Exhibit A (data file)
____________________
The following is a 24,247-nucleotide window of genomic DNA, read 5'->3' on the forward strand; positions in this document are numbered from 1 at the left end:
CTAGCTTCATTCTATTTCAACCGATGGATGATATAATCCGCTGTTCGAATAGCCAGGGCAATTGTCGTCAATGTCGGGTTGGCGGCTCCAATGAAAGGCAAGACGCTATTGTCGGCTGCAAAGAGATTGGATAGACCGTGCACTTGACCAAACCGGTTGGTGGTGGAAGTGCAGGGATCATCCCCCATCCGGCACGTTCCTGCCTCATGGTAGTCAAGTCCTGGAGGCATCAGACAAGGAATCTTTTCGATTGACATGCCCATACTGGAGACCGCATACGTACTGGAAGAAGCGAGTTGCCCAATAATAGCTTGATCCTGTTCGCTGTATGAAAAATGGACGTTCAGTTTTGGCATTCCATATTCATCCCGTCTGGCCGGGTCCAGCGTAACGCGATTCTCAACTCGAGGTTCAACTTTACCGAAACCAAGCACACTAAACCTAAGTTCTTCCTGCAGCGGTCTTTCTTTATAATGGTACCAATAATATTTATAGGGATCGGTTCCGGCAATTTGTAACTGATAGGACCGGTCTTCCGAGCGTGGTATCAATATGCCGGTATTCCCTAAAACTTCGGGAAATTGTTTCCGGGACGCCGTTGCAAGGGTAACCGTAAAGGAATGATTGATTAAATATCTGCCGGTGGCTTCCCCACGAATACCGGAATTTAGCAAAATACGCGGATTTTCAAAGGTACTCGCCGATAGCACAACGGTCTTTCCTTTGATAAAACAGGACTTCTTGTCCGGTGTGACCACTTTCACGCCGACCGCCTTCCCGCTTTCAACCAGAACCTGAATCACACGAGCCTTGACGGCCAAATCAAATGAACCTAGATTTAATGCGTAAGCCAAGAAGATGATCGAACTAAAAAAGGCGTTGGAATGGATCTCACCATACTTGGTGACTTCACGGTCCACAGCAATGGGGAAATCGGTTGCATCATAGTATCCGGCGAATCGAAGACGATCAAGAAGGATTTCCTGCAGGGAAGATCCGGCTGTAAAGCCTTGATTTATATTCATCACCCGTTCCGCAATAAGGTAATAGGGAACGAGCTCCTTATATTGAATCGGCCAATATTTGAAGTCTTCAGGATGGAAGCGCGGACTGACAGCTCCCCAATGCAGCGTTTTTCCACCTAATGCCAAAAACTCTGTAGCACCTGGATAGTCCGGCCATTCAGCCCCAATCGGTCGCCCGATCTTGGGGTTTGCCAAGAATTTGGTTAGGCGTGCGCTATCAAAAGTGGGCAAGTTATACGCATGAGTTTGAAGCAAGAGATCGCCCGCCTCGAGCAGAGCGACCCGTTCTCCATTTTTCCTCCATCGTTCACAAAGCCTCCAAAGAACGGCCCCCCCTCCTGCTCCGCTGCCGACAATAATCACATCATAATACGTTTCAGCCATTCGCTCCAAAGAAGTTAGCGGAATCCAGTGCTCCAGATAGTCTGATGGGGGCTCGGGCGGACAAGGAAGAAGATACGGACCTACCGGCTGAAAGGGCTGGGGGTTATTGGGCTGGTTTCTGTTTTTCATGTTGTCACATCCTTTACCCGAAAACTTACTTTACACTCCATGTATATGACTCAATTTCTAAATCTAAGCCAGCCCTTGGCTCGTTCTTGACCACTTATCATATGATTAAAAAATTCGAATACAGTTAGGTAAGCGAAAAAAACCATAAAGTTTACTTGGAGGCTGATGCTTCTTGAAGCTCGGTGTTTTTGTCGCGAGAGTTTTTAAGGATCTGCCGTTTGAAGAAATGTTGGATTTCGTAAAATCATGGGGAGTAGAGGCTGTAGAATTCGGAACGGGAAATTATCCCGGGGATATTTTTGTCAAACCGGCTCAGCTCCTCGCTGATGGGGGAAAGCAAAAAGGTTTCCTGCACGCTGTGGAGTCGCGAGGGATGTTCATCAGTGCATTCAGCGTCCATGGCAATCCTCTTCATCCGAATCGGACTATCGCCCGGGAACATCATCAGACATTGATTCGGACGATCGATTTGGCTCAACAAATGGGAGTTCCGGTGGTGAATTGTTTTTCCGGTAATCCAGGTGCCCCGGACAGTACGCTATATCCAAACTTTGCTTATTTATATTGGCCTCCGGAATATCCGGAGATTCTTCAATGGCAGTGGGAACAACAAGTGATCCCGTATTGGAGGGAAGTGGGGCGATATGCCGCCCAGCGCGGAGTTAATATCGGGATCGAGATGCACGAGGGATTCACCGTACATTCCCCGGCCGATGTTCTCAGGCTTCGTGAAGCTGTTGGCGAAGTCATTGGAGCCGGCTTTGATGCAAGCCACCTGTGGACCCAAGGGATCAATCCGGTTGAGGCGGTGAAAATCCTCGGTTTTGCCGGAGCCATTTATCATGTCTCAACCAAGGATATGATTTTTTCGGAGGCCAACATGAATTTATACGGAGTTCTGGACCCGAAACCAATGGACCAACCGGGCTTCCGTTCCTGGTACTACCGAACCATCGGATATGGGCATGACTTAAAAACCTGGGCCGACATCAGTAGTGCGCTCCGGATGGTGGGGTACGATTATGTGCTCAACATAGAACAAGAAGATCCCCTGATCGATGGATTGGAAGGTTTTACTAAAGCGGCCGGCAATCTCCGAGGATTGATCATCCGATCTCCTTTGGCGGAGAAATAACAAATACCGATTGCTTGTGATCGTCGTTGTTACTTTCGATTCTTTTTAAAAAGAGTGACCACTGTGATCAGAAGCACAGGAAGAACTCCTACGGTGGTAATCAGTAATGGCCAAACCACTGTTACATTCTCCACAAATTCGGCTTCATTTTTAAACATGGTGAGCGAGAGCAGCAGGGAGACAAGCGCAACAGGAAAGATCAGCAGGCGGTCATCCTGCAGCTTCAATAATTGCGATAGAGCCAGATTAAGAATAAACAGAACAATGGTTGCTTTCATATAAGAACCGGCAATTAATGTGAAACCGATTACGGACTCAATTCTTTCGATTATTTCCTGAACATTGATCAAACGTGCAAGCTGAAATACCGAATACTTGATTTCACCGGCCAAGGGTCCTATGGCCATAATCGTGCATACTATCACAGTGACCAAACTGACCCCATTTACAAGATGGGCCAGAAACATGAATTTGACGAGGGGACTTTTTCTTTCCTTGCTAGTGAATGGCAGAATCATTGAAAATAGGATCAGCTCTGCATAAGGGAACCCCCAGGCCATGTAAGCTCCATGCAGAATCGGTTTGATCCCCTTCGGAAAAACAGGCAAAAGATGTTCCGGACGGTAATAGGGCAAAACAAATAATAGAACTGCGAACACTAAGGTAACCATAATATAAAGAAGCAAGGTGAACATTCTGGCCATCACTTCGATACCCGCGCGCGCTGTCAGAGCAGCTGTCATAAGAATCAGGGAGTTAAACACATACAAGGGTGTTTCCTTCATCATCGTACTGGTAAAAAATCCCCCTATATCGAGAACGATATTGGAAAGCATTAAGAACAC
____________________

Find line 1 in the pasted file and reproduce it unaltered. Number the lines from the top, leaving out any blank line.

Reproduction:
The following is a 24,247-nucleotide window of genomic DNA, read 5'->3' on the forward strand; positions in this document are numbered from 1 at the left end: